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Are you sharing a child with someone who doesn't live with you? Share your story and your strategies for effective parenting.
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Replied By: ffaanncc on Aug 14, 2012, 11:22AM
My ex-husband and I co-parent two children, and we remain very good friends. When we first decided to separate, after 15yrs of marriage, we actually divided our farmhouse into 2 separate dwellings with a connecting door inbetween, The kids could go back and forth from Mommy`s place to Daddy`s place anytime they wanted. For the children, they handled the separation seemingly with ease, since thier everyday lives really did not change that much, and thier parents were still conversing with respect and friendliness. 


After 2 years of this arrangement, I bought my own house in town, and when we drop the kids off to spend time with the other parent, we chat and catch up, and talk about whatever happened with the kids in the other parent`s absence. We all hang out together for birthdays and Christmas, and his girlfriend has also welcomed me into thier home when I come to pick up the kids. 



My daughter who is now 12, has told me numerous times, ``I am so glad you and Daddy are friends,  and you still care about each other``.



It is so important to show the children that all that love can go somewhere, even if it did not turn out to be a fairytale ending, it can still be a happy ending. 

 
Replied By: trishak31 on Aug 14, 2012, 6:32AM
I am a mother who is co-parneting a child with autism.  I chose to divorce my husband because the environment was unhealthy for our son.  My son was young and subsequently after divorcing diagnosed with autism.  The challenges have been tremendous as he requires a lot of supports, doctors appts., strict behavior programs and such.  I am co-chair for an Autism Speaks event and very involved in volunterring in the community to continue to find reources, networks for myself and to raise awareness in our community.  Our social challenges are difficult enough and it's a constant struggle to get my ex to understand all our son requires and when you have consistency across home and school but notboth households it is SO challenging to make progress!!
 
Replied By: kabrownve1977 on Aug 13, 2012, 3:47PM
I'm a 34 year old, remarried mother of 2, Jonathan is 14 and Emily is 12.  When we first got divorced the kids livec with me and i had to push my ex husband to take his visitation, he also wasn't paying child support.  He got back into a relationship right away and she got pregnant, by the time our divorce was final he already was living with and had another baby with his current wife.  It was tough on our kids to adjust and it hasn't been easy, I was just remarried and both of my children decided to live with their father, i've always given them the choice.  But i have had trouble with communication with my Ex, he doesn't follow up with phone calls and it is always a pain trying to get in touch with my children.  I've even bought phones for my son and they end up grounding him so i still have little to no communication with them.  I want them to be happy so I back off from constant bugging but I am still having a hard time just letting go of them.  It has been a tough 8 years in this process. Co parenting isn't easy, sometimes i think it would have just been easier to stay married and dealt with the conflict of his infidelity.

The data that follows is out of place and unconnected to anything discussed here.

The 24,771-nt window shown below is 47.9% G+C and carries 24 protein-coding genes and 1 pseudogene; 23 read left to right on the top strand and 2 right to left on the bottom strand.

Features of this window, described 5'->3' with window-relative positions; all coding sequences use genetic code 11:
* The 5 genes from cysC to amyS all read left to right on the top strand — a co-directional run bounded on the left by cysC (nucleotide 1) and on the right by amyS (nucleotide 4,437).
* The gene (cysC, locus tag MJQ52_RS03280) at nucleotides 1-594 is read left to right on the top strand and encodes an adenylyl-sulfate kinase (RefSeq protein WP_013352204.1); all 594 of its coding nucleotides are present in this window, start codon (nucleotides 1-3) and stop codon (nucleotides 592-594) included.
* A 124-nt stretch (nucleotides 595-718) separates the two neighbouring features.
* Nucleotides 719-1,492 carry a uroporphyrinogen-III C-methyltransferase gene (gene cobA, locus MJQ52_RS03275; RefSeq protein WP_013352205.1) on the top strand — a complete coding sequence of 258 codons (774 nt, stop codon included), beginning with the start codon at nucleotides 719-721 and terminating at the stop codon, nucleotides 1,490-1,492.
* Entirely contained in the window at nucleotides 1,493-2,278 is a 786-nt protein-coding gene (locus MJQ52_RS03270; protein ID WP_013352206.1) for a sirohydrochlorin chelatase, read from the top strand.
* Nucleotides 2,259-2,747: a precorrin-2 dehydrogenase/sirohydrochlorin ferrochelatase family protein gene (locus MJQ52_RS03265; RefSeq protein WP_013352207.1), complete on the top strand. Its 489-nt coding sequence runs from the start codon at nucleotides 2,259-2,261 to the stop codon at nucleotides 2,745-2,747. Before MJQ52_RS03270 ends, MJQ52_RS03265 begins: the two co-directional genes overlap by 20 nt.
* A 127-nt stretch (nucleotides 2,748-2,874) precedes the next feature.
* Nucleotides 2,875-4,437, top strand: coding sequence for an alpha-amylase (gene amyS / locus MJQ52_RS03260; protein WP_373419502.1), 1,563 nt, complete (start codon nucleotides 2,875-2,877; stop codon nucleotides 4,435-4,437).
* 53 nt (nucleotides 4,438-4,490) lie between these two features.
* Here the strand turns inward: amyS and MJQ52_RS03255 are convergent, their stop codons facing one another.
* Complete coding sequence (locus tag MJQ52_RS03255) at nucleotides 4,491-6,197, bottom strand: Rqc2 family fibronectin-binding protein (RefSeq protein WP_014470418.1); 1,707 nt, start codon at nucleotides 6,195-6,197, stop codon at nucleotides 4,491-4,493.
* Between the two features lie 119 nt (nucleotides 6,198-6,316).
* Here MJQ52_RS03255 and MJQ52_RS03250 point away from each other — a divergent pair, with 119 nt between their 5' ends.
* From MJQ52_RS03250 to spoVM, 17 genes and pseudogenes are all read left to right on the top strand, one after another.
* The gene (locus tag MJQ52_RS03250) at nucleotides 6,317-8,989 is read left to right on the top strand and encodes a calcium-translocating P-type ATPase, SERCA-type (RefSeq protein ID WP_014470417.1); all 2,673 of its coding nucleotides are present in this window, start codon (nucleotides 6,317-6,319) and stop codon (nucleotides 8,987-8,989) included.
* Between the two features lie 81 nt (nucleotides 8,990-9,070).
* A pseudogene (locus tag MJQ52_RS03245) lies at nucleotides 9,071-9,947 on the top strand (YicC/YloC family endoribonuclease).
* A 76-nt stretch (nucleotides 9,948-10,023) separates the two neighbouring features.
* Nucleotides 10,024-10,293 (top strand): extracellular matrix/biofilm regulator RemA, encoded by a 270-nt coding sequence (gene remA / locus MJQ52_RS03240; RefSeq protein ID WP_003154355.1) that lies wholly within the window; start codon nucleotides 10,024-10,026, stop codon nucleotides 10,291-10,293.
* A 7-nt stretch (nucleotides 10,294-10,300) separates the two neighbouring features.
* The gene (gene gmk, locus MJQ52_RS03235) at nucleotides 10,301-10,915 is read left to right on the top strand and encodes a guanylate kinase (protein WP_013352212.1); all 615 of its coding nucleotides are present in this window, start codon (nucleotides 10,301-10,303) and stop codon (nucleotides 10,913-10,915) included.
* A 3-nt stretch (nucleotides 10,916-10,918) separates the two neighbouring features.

Replied By: cokeisit_1 on Aug 13, 2012, 3:28PM
During my divorce I think that if my ex and I were in the same room we would have killed each other.  The only thing we could agree on was that our son was the most important thing in the world to us.  After reading the statistics on children post divorce we both were very concerned.  We decided to put our son first and enter into counseling just so we could get along.  We also had our son in counseling.  We both vowed that we would not call each other names, make inappropriate comments or prevent Andrew from having contact with each other during visitation.